Apple is wading into the patent row between Lodsys and seven Apple application developers. Lodsys is demanding a royalty payment from developers for a patent it claims to own. The patent relates to in-app purchasing. Apple is not disputing this but insists that it has correctly licensed the patents in question and therefore app …
You got this from Mueller?
Then I'm guessing that the true story is that Apple are suing Lodsys whose customers are stepping up to defend them.
That's the beauty of Mueller: he's never, ever right about anything, so you can be sure that the opposite of what he says is the unvarnished truth. It's all about consistency, chaps.
Paying for things isn't an invention you inbred outcasts!
Why do you keep quoting Florian Muller?
If you look over FM's history of posting, you'll see that just about all he claims turns out to be completely bogus.
The man is a paid advociate. That's why he sends out so many mailings purporting to be educated opinion. And that's why so many lazy journalists just republish what he says as if it were true, rather than checking to see how many times he's been right in the past.
...why didn't I patent "buying stuff"?
Google defend its developers?
Not sure about this. I remember an atricle last year on Google's dispute with Android where Google basically said "We don't own Android. If you infringe something you're on your own, mate"
...but let's be honest they're not doing this out of the goodness of their hearts. A faint whiff that devs can't write apps and generate in-app revenue streams and the devs might start looking at alternate platforms for their talent, apps-stores are no good without talented people making killer apps for your platform.
Apple defending developers?
I respectfully disagree with that interpretation.
Apple is defending the ecosystem that developers have created around the "i" things. The very same ecosystem that allows to keep selling more stuff.
Developers are secondary to the real motivations.
If anyone really believes that Apple care for developers, things like the story about the WiFi synch app that was rejected on "security issues" and after that copied (icon included) should make the situation clearer.
read the article on the Beeb website, where this kid was interviewed about his app. He actually admits he didn't think it would get accepted, because he knew he was stepping in areas that were not approved by Apple. Then he goes ahead and submits it, of course it gets refused....
The icon? I believe the kid's icon is a mash up of two of Apple's icons, sufficiently different to not attract a nasty legal letter. Apple already had the sync icon and the wifi icon, put the two together and you have wifi sync. The Apple icon uses a precise combination of their current icon set.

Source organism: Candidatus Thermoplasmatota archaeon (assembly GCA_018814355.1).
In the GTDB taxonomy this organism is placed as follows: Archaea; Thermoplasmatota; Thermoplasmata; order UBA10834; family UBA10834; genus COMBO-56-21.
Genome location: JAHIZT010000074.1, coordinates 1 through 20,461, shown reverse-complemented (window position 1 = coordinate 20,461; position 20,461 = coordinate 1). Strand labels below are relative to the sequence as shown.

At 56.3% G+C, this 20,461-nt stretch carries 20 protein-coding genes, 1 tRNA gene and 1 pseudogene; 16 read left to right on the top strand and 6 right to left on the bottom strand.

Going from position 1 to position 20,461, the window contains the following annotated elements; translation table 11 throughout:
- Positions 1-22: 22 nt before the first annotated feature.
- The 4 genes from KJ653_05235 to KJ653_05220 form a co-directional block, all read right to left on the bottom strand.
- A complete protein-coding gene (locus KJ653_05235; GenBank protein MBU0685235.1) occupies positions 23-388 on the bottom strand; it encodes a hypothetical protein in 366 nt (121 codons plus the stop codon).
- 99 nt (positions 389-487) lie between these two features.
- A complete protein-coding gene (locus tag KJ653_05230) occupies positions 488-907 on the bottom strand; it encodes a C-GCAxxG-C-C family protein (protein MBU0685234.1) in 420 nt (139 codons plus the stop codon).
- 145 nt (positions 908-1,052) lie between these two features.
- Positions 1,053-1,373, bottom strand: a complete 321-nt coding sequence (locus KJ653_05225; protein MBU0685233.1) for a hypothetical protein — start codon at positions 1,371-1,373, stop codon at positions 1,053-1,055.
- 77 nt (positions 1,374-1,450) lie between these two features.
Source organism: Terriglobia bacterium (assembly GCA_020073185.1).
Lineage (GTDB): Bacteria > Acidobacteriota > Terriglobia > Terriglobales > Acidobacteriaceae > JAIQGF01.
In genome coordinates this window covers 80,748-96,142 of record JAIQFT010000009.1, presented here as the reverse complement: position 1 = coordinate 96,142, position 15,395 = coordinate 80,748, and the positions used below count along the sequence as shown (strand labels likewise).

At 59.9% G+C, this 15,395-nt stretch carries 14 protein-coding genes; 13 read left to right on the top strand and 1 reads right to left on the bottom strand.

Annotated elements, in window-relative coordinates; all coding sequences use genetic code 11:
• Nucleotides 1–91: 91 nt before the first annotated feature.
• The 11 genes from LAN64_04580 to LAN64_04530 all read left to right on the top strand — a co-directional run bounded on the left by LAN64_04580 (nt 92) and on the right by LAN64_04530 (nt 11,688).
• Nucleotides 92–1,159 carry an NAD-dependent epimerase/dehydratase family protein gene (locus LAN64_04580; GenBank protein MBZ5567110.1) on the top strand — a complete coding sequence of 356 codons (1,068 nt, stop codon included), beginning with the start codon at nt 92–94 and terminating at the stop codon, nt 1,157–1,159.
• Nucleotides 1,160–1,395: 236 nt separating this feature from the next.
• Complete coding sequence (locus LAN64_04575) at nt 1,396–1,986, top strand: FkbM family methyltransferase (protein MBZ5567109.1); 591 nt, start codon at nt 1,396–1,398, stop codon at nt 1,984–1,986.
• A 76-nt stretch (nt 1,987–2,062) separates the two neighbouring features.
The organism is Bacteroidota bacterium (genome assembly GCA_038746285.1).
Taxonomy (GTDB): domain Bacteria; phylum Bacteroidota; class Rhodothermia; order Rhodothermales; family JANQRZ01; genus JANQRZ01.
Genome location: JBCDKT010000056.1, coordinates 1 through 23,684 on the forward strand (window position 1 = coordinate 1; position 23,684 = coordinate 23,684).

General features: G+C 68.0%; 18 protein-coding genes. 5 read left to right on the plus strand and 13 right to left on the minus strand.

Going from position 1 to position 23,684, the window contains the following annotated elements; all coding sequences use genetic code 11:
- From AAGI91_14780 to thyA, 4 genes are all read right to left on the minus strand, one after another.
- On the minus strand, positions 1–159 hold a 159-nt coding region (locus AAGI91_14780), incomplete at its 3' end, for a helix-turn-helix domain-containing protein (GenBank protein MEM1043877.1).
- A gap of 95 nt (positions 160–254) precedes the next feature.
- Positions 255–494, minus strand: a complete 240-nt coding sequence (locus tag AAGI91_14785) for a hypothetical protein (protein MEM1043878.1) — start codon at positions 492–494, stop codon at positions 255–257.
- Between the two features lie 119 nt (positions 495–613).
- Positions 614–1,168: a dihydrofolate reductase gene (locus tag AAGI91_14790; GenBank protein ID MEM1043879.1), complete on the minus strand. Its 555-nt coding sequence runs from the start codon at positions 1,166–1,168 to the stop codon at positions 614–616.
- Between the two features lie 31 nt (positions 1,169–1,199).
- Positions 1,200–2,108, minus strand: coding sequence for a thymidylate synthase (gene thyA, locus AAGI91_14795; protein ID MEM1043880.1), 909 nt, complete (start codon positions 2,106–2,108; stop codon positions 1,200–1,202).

"Will Google take similar action to protect its developers? "
Name one example of Google stepping in to legally help *anyone*.
Troll icon in honour of Lodsys.
Not only in-app-purchase
It's not only in-app-purchase; they are also going after developers who have a free "Lite" version and a paid "full" of their app, and have a button or link in the lite version that goes to the iTunes page of the full version so you can upgrade.
Arkell v. Pressdram
Should one of these trolls contact a developer the only response should be as follows:
"We refer you to the reply given in the case of Arkell v. Pressdram"
anon as at work
Saw the Lodsys website
It was very educational. Basically, all Lodsys is about is a handful of patents using which they (attempt to) get money from world + dog.
Check it out, it's a wonderful summarization of what is wrong with the current patent system. (Read the site blog for extra fun while you're at it.)
There's a glaring error in this article
Lodsys is arguing that the third-party app developers are in breach of the patent because it is *they* who are using it unlicensed. Apple are arguing two things, firstly that the licence they own does in fact cover third-parties *if* they are partners of Apple and *if* they are using the tech.
However, the second and more important thing they are arguing - as their first response letter makes very clear - is that this isn't even the case here. All the software involved in the display and processing of in-app transactions is solely the property of Apple (and is therefore covered by the licence they purchased from IV and therefore Lodsys). The third-party developers haven't touched any of the code other than to present the display of the framework in their app.
In other words, none of the front end is the third-party's, none of the backend is the third-party's and they are not involved in any way, shape or form in any of the transactions that occur as a result. Everything to do with in app purchases, other than the way it is presented in the app, is entirely Apple and is therefore, by default, properly licenced.
That *is* disputing Lodsys' argument and it is disputing it big time.